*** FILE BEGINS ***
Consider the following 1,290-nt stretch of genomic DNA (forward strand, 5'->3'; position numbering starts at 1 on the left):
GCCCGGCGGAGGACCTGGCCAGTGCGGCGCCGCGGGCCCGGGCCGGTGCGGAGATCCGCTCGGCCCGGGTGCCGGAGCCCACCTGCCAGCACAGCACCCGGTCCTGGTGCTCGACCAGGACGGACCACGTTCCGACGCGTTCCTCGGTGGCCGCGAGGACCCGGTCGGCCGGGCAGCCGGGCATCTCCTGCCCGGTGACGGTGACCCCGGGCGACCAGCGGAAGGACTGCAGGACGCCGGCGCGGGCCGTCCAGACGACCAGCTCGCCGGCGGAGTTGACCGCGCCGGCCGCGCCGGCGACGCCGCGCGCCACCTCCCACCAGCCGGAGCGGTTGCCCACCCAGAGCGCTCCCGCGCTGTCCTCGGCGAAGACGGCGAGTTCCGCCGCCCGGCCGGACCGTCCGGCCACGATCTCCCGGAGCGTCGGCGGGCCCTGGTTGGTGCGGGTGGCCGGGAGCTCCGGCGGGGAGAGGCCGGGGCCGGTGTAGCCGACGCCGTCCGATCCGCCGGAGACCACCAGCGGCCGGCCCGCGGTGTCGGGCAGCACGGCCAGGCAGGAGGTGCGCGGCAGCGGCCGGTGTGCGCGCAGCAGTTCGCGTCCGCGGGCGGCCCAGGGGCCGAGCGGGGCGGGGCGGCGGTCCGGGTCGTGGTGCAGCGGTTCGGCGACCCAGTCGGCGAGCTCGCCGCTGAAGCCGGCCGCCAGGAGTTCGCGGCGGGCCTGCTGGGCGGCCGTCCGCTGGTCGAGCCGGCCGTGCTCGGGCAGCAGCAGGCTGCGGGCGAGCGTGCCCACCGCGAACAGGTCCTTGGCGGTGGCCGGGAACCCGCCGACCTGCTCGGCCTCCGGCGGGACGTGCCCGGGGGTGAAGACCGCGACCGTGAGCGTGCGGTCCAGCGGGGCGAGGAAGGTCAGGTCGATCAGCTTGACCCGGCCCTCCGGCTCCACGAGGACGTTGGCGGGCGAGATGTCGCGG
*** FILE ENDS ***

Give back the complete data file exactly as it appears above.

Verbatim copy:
Consider the following 1,290-nt stretch of genomic DNA (forward strand, 5'->3'; position numbering starts at 1 on the left):
GCCCGGCGGAGGACCTGGCCAGTGCGGCGCCGCGGGCCCGGGCCGGTGCGGAGATCCGCTCGGCCCGGGTGCCGGAGCCCACCTGCCAGCACAGCACCCGGTCCTGGTGCTCGACCAGGACGGACCACGTTCCGACGCGTTCCTCGGTGGCCGCGAGGACCCGGTCGGCCGGGCAGCCGGGCATCTCCTGCCCGGTGACGGTGACCCCGGGCGACCAGCGGAAGGACTGCAGGACGCCGGCGCGGGCCGTCCAGACGACCAGCTCGCCGGCGGAGTTGACCGCGCCGGCCGCGCCGGCGACGCCGCGCGCCACCTCCCACCAGCCGGAGCGGTTGCCCACCCAGAGCGCTCCCGCGCTGTCCTCGGCGAAGACGGCGAGTTCCGCCGCCCGGCCGGACCGTCCGGCCACGATCTCCCGGAGCGTCGGCGGGCCCTGGTTGGTGCGGGTGGCCGGGAGCTCCGGCGGGGAGAGGCCGGGGCCGGTGTAGCCGACGCCGTCCGATCCGCCGGAGACCACCAGCGGCCGGCCCGCGGTGTCGGGCAGCACGGCCAGGCAGGAGGTGCGCGGCAGCGGCCGGTGTGCGCGCAGCAGTTCGCGTCCGCGGGCGGCCCAGGGGCCGAGCGGGGCGGGGCGGCGGTCCGGGTCGTGGTGCAGCGGTTCGGCGACCCAGTCGGCGAGCTCGCCGCTGAAGCCGGCCGCCAGGAGTTCGCGGCGGGCCTGCTGGGCGGCCGTCCGCTGGTCGAGCCGGCCGTGCTCGGGCAGCAGCAGGCTGCGGGCGAGCGTGCCCACCGCGAACAGGTCCTTGGCGGTGGCCGGGAACCCGCCGACCTGCTCGGCCTCCGGCGGGACGTGCCCGGGGGTGAAGACCGCGACCGTGAGCGTGCGGTCCAGCGGGGCGAGGAAGGTCAGGTCGATCAGCTTGACCCGGCCCTCCGGCTCCACGAGGACGTTGGCGGGCGAGATGTCGCGG